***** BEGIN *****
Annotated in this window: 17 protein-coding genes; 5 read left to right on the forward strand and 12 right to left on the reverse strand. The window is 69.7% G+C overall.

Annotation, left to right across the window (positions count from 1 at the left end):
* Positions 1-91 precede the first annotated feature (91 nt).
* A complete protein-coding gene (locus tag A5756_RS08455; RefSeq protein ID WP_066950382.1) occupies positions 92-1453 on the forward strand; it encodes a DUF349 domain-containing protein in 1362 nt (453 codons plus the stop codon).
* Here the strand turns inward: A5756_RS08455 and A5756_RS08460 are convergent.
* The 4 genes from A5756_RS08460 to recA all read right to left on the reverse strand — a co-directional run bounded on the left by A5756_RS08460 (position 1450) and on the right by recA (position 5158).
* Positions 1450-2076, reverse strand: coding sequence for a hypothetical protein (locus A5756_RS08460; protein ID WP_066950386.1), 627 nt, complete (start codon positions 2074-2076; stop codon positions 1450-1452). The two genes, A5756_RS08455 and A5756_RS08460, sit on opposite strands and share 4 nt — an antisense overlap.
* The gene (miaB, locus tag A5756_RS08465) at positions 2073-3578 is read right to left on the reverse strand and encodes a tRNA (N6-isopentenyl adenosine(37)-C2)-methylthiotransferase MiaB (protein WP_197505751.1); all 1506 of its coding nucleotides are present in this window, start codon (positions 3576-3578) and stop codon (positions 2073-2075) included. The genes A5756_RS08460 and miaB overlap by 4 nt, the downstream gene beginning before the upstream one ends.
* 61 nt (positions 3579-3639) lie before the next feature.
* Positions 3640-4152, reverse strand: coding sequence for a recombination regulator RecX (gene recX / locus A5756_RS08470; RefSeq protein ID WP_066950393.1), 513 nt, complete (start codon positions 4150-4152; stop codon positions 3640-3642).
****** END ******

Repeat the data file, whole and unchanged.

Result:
Annotated in this window: 17 protein-coding genes; 5 read left to right on the forward strand and 12 right to left on the reverse strand. The window is 69.7% G+C overall.

Annotation, left to right across the window (positions count from 1 at the left end):
* Positions 1-91 precede the first annotated feature (91 nt).
* A complete protein-coding gene (locus tag A5756_RS08455; RefSeq protein ID WP_066950382.1) occupies positions 92-1453 on the forward strand; it encodes a DUF349 domain-containing protein in 1362 nt (453 codons plus the stop codon).
* Here the strand turns inward: A5756_RS08455 and A5756_RS08460 are convergent.
* The 4 genes from A5756_RS08460 to recA all read right to left on the reverse strand — a co-directional run bounded on the left by A5756_RS08460 (position 1450) and on the right by recA (position 5158).
* Positions 1450-2076, reverse strand: coding sequence for a hypothetical protein (locus A5756_RS08460; protein ID WP_066950386.1), 627 nt, complete (start codon positions 2074-2076; stop codon positions 1450-1452). The two genes, A5756_RS08455 and A5756_RS08460, sit on opposite strands and share 4 nt — an antisense overlap.
* The gene (miaB, locus tag A5756_RS08465) at positions 2073-3578 is read right to left on the reverse strand and encodes a tRNA (N6-isopentenyl adenosine(37)-C2)-methylthiotransferase MiaB (protein WP_197505751.1); all 1506 of its coding nucleotides are present in this window, start codon (positions 3576-3578) and stop codon (positions 2073-2075) included. The genes A5756_RS08460 and miaB overlap by 4 nt, the downstream gene beginning before the upstream one ends.
* 61 nt (positions 3579-3639) lie before the next feature.
* Positions 3640-4152, reverse strand: coding sequence for a recombination regulator RecX (gene recX / locus A5756_RS08470; RefSeq protein ID WP_066950393.1), 513 nt, complete (start codon positions 4150-4152; stop codon positions 3640-3642).